At an invitation-only event at Sydney's Art Gallery of New South Wales, an odd mix of guests at some of the tables gave a glimpse of the future.
About 350 people were there in March to listen to former President Barack Obama, who had been in Auckland the night before.
Air New Zealand was a big backer of Obama's tour Downunder and its staff were out in force at the Sydney event, where eyebrows were raised at the seating arrangements. As well as executives from joint venture partner Virgin Australia — as would have been expected, given a deep seven-year relationship — there were also top bosses from arch-rival Qantas.
Former Air New Zealand executives Lesley Grant and Andrew David were among the Qantas team, there with Air NZ's chief revenue officer Cam Wallace.
''I saw them sitting down and thought this was cosy, we had a bit of a giggle and didn't think too much more of it,'' says Jayson Westbury, chief executive of the Australian Federation of Travel Agents.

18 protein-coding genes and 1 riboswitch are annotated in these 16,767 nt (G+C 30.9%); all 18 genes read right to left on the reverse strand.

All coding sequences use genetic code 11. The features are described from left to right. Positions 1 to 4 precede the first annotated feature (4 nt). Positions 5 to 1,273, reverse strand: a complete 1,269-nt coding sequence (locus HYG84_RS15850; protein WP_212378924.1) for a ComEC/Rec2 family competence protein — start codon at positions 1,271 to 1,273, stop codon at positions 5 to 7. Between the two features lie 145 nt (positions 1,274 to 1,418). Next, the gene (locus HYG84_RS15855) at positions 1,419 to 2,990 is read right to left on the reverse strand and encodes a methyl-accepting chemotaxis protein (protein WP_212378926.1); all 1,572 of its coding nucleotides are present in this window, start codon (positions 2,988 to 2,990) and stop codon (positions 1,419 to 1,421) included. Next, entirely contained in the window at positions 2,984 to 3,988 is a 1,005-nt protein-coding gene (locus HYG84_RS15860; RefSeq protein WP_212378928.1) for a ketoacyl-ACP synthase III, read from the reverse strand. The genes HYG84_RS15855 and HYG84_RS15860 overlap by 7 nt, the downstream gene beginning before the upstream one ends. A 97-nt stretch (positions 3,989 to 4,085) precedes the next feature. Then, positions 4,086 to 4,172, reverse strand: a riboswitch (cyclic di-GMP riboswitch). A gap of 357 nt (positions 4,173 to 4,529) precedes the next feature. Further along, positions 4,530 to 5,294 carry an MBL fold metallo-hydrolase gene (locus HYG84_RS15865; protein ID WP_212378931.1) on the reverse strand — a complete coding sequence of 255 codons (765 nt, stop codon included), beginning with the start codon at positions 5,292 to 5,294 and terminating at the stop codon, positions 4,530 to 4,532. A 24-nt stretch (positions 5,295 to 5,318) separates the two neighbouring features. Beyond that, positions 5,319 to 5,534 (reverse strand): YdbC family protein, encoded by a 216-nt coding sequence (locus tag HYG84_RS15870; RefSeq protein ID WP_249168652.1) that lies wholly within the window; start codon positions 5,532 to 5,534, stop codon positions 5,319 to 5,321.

He knows Wallace, who used to be based in Australia for Air NZ, as well as the Qantas execs, and the Obama event was the forerunner to some meaningful speed dating not long afterwards.
''Cam was well known in Australia. He would have known a lot of these Qantas people and he'd been in Australia for some time.''
While he didn't realise it at the time, Westbury was witness to something of a Last Supper for Virgin and Air NZ. Twelve days later, Air New Zealand delivered a bombshell at Virgin's Brisbane office: the joint venture would not be renewed.
Virgin's group executive officer Rob Sharp was on the receiving end of the bad news, delivered on a Wednesday afternoon by Wallace and Air NZ's chief strategy and alliances officer Nick Judd.